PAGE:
optic_nerve_sheath_meningioma

Optic nerve sheath meningioma



Optic nerve sheath meningiomas (ONSM) are rare benign tumors of the optic nerve. 60–70% of cases occur in middle age females and are more common in older adults (mean age 44.7 years). It is also seen in children, but this is rare. The tumors grow from cells that surround the optic nerve, and as the tumor grows, it compresses the optic nerve. This causes loss of vision in the affected eye.

Rarely, it may affect both eyes at the same time.

It is typically a slow-growing tumor, and has never been reported to cause death. However, there is concern that the tumor can grow into the brain and cause other types of neurological damage. In some patients, the tumor grows so slowly that treatment is not necessary. Standard treatments are observation, surgery, radiation therapy, and combinations of the above.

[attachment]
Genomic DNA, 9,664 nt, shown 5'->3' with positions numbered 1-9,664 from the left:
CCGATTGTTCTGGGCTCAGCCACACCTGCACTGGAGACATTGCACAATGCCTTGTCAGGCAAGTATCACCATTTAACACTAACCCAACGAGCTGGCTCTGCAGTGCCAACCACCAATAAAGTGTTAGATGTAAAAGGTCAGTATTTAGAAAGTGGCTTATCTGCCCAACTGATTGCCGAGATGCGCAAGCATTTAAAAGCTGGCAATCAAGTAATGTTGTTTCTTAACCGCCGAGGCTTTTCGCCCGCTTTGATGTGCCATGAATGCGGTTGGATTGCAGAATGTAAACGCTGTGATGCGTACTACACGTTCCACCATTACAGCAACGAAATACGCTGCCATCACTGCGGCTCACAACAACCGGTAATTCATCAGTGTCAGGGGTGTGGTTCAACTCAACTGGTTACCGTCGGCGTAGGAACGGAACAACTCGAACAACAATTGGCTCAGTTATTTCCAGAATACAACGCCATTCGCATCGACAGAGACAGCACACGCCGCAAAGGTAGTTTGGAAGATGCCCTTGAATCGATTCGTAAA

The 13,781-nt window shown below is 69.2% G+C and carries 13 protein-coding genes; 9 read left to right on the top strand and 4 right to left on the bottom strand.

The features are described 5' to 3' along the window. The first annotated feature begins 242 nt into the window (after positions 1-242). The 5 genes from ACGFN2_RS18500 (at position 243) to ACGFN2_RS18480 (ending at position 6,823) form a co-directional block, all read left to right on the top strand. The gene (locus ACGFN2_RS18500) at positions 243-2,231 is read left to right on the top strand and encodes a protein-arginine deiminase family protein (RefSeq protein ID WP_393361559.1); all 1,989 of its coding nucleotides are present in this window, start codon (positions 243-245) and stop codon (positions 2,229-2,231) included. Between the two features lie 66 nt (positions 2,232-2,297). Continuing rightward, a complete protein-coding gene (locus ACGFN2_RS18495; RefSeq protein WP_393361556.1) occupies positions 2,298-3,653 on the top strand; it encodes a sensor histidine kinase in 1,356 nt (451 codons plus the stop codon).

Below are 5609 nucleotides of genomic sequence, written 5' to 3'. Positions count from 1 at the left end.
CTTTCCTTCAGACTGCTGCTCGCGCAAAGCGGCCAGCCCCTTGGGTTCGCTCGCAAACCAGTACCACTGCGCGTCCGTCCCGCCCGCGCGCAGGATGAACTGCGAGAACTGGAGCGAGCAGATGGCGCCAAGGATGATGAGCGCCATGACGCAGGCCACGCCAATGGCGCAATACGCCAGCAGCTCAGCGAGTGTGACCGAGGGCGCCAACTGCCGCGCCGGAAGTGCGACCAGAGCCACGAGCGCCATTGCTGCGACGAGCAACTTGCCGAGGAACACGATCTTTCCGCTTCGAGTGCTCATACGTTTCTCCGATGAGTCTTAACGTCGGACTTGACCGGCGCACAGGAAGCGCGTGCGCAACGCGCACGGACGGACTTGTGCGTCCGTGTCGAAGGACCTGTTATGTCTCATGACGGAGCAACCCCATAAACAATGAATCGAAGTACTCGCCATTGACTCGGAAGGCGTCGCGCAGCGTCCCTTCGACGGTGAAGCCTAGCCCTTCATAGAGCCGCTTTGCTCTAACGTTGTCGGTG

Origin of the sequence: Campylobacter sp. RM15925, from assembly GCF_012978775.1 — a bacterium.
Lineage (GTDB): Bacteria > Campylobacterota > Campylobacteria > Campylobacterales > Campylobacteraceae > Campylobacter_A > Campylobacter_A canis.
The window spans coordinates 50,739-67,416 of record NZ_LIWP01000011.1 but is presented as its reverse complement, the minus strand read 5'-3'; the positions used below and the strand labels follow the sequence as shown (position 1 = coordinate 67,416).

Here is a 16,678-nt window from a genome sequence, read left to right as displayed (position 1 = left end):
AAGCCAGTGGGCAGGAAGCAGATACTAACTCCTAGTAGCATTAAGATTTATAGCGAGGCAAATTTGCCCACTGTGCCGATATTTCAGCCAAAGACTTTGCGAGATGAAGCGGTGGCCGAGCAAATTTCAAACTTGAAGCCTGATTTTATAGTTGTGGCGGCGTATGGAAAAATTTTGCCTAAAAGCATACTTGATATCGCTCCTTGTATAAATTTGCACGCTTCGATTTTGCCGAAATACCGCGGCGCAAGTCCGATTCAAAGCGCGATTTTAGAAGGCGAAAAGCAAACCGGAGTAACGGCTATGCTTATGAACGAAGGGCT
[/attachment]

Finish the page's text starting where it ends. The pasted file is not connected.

Differential diagnoses include:

Adult optic neuritis

Optic nerve glioma

Orbital lymphoma

Orbital metastases

Sarcoidosis

Idiopathic orbital inflammatory disease (orbital pseudotumor)


Seropositive Neuromyelitis Optica Spectrum Disorder Presenting With Optic Nerve Sheath Enhancement and Optic Disc Edema Resembling Optic Nerve Sheath Meningioma 1)


1)
Marin AI, Zarubina AV, Bennett JL, Subramanian PS. Seropositive Neuromyelitis Optica Spectrum Disorder Presenting With Optic Nerve Sheath Enhancement and Optic Disc Edema Resembling Optic Nerve Sheath Meningioma. J Neuroophthalmol. 2023 May 29. doi: 10.1097/WNO.0000000000001894. Epub ahead of print. PMID: 37247229.
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